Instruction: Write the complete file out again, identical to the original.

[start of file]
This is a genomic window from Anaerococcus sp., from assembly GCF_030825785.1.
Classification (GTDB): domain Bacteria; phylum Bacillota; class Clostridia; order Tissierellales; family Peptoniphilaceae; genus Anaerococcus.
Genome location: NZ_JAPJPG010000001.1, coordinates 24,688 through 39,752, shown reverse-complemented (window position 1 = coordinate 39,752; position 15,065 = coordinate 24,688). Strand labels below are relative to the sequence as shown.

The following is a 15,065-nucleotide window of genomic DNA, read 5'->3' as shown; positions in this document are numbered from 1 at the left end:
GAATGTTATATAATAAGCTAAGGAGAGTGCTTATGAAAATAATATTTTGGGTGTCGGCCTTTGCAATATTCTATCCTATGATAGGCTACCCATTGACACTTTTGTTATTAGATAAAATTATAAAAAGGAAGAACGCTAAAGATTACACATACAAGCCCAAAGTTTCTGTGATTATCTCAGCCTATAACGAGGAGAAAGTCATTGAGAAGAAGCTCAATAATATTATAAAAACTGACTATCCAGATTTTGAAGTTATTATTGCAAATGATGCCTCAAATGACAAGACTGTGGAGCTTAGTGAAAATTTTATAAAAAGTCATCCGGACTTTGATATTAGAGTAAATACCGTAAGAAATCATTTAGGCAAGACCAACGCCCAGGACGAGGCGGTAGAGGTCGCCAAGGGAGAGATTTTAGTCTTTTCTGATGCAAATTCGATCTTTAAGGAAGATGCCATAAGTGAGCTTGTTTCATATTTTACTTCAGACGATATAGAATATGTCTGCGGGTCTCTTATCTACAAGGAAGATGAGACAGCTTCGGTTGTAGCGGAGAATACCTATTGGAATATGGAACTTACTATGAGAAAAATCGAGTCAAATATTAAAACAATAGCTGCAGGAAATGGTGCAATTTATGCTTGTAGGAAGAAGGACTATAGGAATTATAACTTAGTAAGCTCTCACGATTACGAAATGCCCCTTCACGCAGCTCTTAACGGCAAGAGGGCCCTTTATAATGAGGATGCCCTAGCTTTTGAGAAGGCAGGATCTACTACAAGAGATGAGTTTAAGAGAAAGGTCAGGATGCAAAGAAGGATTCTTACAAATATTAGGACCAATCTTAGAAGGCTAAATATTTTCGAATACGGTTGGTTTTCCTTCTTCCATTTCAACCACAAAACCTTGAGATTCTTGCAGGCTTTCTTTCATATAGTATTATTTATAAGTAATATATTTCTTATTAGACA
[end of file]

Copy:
This is a genomic window from Anaerococcus sp., from assembly GCF_030825785.1.
Classification (GTDB): domain Bacteria; phylum Bacillota; class Clostridia; order Tissierellales; family Peptoniphilaceae; genus Anaerococcus.
Genome location: NZ_JAPJPG010000001.1, coordinates 24,688 through 39,752, shown reverse-complemented (window position 1 = coordinate 39,752; position 15,065 = coordinate 24,688). Strand labels below are relative to the sequence as shown.

The following is a 15,065-nucleotide window of genomic DNA, read 5'->3' as shown; positions in this document are numbered from 1 at the left end:
GAATGTTATATAATAAGCTAAGGAGAGTGCTTATGAAAATAATATTTTGGGTGTCGGCCTTTGCAATATTCTATCCTATGATAGGCTACCCATTGACACTTTTGTTATTAGATAAAATTATAAAAAGGAAGAACGCTAAAGATTACACATACAAGCCCAAAGTTTCTGTGATTATCTCAGCCTATAACGAGGAGAAAGTCATTGAGAAGAAGCTCAATAATATTATAAAAACTGACTATCCAGATTTTGAAGTTATTATTGCAAATGATGCCTCAAATGACAAGACTGTGGAGCTTAGTGAAAATTTTATAAAAAGTCATCCGGACTTTGATATTAGAGTAAATACCGTAAGAAATCATTTAGGCAAGACCAACGCCCAGGACGAGGCGGTAGAGGTCGCCAAGGGAGAGATTTTAGTCTTTTCTGATGCAAATTCGATCTTTAAGGAAGATGCCATAAGTGAGCTTGTTTCATATTTTACTTCAGACGATATAGAATATGTCTGCGGGTCTCTTATCTACAAGGAAGATGAGACAGCTTCGGTTGTAGCGGAGAATACCTATTGGAATATGGAACTTACTATGAGAAAAATCGAGTCAAATATTAAAACAATAGCTGCAGGAAATGGTGCAATTTATGCTTGTAGGAAGAAGGACTATAGGAATTATAACTTAGTAAGCTCTCACGATTACGAAATGCCCCTTCACGCAGCTCTTAACGGCAAGAGGGCCCTTTATAATGAGGATGCCCTAGCTTTTGAGAAGGCAGGATCTACTACAAGAGATGAGTTTAAGAGAAAGGTCAGGATGCAAAGAAGGATTCTTACAAATATTAGGACCAATCTTAGAAGGCTAAATATTTTCGAATACGGTTGGTTTTCCTTCTTCCATTTCAACCACAAAACCTTGAGATTCTTGCAGGCTTTCTTTCATATAGTATTATTTATAAGTAATATATTTCTTATTAGACA